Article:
This isn’t an objection or a criticism. In fact, it’s the opposite. Mark’s post, which is based on a talk that he gave at the Society for Textual Analysis, is a plea for research thatis inviting, open, juicy, and is willing to acknowledge that its ideas are unfinished. Mark’s post is, of course, paradata.
On Wednesday and Thursday I went to the second LODLAM (linked open data for libraries, archives, and museums) unconference, in Montreal. I’d attended the first one in San Francisco two years ago, and this one was almost as exciting — “almost” because the first one had more of a new car smell to it. This is a sign of progress and by no means is a complaint. It’s a great conference.
But, because it was an unconference with up to eight simultaneous sessions, there was no possibility of any single human being getting a full overview. Instead, here are some overall impressions based upon my particular path through the event.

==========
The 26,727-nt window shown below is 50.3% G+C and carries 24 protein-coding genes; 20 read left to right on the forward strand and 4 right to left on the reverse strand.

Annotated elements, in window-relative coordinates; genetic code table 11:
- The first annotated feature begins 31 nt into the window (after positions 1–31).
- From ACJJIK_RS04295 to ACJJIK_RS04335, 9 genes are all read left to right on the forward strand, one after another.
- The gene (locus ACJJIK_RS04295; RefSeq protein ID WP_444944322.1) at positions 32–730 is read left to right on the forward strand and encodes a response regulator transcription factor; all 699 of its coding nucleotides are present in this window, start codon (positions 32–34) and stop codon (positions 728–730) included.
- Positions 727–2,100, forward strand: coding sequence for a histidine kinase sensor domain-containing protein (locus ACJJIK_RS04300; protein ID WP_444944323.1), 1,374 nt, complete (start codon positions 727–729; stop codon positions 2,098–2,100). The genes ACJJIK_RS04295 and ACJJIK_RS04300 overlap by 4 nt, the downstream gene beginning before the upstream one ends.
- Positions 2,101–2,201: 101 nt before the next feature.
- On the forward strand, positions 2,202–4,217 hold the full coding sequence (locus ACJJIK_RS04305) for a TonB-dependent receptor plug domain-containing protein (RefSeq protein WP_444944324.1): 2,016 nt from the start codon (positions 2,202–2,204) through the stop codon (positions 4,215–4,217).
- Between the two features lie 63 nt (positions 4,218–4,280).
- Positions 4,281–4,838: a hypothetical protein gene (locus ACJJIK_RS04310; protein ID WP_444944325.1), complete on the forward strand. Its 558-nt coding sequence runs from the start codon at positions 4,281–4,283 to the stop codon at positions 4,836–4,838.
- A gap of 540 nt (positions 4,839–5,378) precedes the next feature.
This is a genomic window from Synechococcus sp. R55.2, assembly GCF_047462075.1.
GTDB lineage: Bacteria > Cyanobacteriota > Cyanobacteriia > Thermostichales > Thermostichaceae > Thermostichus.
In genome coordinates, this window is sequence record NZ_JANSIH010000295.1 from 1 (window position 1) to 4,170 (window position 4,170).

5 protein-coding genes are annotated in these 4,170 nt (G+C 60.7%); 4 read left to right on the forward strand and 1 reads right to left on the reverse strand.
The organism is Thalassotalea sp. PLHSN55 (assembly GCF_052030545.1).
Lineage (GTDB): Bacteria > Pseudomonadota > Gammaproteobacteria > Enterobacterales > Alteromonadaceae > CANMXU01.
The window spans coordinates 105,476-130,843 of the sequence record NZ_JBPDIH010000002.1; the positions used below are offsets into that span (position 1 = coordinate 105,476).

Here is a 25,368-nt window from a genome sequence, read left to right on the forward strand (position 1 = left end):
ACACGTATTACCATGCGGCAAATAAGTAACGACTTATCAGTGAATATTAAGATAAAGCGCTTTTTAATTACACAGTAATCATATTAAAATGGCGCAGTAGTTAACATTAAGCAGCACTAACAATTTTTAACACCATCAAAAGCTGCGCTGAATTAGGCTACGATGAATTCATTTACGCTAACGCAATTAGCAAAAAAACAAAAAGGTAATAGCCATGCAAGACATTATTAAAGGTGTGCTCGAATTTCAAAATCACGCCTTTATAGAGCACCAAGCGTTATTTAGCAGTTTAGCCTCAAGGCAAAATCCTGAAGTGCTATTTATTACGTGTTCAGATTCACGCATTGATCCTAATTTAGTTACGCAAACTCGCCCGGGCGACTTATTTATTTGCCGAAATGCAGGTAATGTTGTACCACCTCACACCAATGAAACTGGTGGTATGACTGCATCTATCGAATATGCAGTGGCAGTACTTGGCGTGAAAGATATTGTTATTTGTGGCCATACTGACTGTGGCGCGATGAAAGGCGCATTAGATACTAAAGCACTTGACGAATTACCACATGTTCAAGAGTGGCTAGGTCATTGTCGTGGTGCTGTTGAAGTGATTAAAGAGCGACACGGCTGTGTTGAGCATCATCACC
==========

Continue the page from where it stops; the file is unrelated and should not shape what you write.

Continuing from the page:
Serious progress is being made. E.g., Cornell announced it will be switching to a full LOD library implementation in the Fall. There are lots of great projects and initiatives already underway.
Some very competent tools have been developed for converting to LOD and for managing LOD implementations. The development of tools is obviously crucial.
There isn’t obvious agreement about the standard ways of doing most things. There’s innovation, re-invention, and lots of lively discussion.